The author of timeless, delicious, ironic and which are a great portray upon a time stories, that is, ‘Sense and Sensibility’, ‘Pride and Prejudice,’ ‘Emma,’ ‘Mansfield Park’… has become one of the most widely read and admired writers in the English literature.

Jane lived from 1775-1817 and was raised by her father and older brothers as well as being a self-taught person. She began her literary career with an epistolary novel, to ggo on with romantic fiction in the Realism style, which perfectly describes the living and the feeling of the wealthy class of her time.

She stresses the importance for women “to marry well” to ensure welfare and social status, with humour. She herself accepted a marriage proposal to support her family, but later declined it. In fact, she never married.

Her life was all about artistic activities at home with her parents, first in Steventon and then in Bath and Southampton, to return to a cottage in Chawton, where she lived the last eight years of her life and wrote her most famous titles. In fact, Austen was an esteemed writer in her time and, while not being a bestseller, she could live off her books.

Today, that cottage house is a museum, visited by numerous followers of her work each year. Her stories have been successful adapted in films and theater, too.
We recall some of her most famous quotes:


Nobody complains of what they do not deserve.


Things cease to be nonsense when performed in a daring way by people with sensitivity.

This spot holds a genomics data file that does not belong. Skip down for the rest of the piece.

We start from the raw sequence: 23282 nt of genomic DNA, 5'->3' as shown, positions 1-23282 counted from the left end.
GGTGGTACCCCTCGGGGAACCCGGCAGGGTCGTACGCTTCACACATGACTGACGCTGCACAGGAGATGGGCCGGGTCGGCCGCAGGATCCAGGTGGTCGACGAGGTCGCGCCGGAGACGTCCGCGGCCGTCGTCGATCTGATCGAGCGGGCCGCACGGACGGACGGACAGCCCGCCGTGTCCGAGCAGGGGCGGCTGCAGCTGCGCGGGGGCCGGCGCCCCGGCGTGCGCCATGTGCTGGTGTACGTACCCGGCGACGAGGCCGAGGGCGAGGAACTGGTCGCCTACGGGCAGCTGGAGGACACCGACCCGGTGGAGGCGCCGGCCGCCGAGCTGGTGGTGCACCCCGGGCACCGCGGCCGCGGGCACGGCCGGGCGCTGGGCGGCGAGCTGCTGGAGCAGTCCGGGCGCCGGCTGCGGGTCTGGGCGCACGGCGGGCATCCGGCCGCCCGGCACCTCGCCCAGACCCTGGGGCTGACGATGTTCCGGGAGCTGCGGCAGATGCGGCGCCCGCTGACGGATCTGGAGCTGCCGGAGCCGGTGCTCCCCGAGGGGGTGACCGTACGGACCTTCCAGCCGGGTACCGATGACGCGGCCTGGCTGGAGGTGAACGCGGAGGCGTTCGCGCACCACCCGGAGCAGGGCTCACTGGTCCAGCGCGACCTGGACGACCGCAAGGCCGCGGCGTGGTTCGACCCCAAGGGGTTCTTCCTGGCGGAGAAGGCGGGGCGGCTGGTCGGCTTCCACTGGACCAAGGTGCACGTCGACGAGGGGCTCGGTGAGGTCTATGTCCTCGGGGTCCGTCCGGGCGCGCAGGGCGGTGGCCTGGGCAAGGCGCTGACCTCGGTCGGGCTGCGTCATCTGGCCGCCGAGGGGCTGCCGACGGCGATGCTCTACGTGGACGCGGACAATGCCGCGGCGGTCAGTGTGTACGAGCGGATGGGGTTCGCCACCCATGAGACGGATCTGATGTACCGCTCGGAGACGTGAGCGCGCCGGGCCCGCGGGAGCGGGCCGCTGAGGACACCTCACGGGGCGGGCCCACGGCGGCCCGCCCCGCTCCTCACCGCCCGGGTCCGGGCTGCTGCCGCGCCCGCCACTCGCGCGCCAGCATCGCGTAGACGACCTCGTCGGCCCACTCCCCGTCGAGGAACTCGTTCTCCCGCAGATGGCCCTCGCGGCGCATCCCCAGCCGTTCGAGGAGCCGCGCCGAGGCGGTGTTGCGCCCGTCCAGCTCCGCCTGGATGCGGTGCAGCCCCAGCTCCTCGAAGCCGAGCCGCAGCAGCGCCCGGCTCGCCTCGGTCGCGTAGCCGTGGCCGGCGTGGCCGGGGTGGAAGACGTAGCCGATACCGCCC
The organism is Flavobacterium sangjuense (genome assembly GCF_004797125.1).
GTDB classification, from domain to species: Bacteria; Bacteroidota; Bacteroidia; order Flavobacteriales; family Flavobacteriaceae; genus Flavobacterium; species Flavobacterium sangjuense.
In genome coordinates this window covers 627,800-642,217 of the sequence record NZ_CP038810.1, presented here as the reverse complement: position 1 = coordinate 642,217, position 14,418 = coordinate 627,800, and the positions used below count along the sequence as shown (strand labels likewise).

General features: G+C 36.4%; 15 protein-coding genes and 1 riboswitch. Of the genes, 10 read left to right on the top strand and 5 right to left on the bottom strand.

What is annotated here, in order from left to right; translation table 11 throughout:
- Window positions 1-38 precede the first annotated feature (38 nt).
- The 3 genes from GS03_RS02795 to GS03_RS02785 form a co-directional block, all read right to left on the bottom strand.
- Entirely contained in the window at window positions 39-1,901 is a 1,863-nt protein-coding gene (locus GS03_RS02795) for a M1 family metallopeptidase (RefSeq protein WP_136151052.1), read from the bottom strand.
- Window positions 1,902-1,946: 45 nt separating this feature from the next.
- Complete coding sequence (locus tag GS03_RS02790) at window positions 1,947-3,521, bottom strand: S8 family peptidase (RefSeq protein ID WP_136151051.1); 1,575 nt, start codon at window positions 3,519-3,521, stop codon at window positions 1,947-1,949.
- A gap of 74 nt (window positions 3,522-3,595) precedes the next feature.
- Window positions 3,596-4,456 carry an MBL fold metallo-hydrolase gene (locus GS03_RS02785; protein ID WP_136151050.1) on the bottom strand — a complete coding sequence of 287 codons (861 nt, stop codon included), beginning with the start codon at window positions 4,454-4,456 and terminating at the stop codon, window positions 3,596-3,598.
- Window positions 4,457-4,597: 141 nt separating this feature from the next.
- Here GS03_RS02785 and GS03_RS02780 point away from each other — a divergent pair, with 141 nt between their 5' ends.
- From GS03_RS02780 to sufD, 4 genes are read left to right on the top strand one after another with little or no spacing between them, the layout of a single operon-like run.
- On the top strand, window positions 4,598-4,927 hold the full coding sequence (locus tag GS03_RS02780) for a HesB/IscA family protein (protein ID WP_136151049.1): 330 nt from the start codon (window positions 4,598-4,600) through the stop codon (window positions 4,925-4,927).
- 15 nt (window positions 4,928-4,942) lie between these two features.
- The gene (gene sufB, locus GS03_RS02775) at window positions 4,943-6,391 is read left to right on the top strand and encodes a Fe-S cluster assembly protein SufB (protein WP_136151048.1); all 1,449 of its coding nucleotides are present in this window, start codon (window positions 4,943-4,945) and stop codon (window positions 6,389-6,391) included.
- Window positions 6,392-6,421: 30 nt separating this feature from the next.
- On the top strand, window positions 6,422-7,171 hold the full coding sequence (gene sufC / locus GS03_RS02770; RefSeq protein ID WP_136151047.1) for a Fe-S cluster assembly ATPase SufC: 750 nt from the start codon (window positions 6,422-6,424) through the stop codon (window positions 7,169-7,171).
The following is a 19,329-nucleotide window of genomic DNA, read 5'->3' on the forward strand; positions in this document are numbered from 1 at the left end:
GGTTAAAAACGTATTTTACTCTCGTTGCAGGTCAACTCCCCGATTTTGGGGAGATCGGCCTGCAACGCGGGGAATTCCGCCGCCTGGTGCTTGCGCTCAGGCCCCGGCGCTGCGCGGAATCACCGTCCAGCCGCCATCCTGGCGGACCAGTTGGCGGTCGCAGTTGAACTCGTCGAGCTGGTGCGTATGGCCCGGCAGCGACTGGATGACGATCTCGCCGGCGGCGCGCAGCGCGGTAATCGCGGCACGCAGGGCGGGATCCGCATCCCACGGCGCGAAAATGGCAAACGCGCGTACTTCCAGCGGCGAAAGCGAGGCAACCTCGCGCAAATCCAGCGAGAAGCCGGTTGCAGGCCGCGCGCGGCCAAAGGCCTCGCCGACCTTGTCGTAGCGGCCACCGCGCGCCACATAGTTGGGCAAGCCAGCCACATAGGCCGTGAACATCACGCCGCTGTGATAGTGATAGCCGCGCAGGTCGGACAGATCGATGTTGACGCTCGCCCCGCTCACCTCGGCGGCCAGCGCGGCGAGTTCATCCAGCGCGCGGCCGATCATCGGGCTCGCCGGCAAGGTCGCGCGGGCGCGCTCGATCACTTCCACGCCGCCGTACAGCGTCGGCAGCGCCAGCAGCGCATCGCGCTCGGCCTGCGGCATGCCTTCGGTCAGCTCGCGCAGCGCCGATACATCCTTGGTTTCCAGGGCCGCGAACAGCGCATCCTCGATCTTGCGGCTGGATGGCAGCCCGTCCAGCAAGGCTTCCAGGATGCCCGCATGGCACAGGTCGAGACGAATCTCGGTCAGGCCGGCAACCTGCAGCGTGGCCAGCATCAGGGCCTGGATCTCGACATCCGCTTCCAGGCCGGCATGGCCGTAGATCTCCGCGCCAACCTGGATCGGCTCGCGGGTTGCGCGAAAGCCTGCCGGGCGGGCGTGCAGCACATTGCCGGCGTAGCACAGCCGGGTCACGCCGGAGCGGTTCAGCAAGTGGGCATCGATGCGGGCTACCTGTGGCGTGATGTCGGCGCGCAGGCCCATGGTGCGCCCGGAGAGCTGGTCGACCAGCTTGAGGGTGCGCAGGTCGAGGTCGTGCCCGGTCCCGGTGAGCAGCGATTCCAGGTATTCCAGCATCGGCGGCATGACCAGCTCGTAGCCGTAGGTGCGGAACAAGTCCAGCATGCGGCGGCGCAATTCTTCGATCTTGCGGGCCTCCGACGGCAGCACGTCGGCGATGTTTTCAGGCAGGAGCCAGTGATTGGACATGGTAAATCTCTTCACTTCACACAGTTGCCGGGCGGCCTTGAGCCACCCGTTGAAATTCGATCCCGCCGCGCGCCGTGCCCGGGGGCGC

The irony is the union of contradictory truths to create a new truth smiling or laughing.


And I confess that if the truth is not said with a smile, I consider it  false and a denial of human nature itself.


Vanity and pride are different things, but often are used interchangeably. Pride is related to the way we think of ourselves; vanity, the way which we would like others to think of us.


Be who you are and say what you feel because those who mind do not matter and those that matter do not mind.


Wisdom is better than wit and, ultimately, undoubtedly have the laugh on his side.


There are people who the more you do for them, the less they will do for themselves.


There is no charm equal to tenderness of heart.


My idea of ​​good company is the company of clever, well-informed people who have a great conversation; that’s what I call good company.


From the past let us not remember more than the pleasant.



I wish a happy week,

Álex Rovira

Alex Rovira